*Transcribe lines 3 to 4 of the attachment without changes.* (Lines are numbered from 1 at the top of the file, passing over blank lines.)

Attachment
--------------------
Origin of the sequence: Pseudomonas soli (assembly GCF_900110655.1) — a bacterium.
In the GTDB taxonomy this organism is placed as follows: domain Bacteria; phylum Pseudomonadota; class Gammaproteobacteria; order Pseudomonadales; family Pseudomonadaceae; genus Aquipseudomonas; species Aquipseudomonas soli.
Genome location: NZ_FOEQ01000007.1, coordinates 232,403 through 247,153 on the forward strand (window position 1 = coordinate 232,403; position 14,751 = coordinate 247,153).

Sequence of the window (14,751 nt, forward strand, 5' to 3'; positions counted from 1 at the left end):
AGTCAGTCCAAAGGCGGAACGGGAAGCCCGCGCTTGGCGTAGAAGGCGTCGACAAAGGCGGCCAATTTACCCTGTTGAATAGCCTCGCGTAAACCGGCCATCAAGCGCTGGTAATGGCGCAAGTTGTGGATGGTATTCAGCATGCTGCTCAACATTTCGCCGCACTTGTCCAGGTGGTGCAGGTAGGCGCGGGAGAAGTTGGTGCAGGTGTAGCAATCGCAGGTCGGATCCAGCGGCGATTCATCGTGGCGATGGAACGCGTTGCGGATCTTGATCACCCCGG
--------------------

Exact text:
Genome location: NZ_FOEQ01000007.1, coordinates 232,403 through 247,153 on the forward strand (window position 1 = coordinate 232,403; position 14,751 = coordinate 247,153).

Sequence of the window (14,751 nt, forward strand, 5' to 3'; positions counted from 1 at the left end):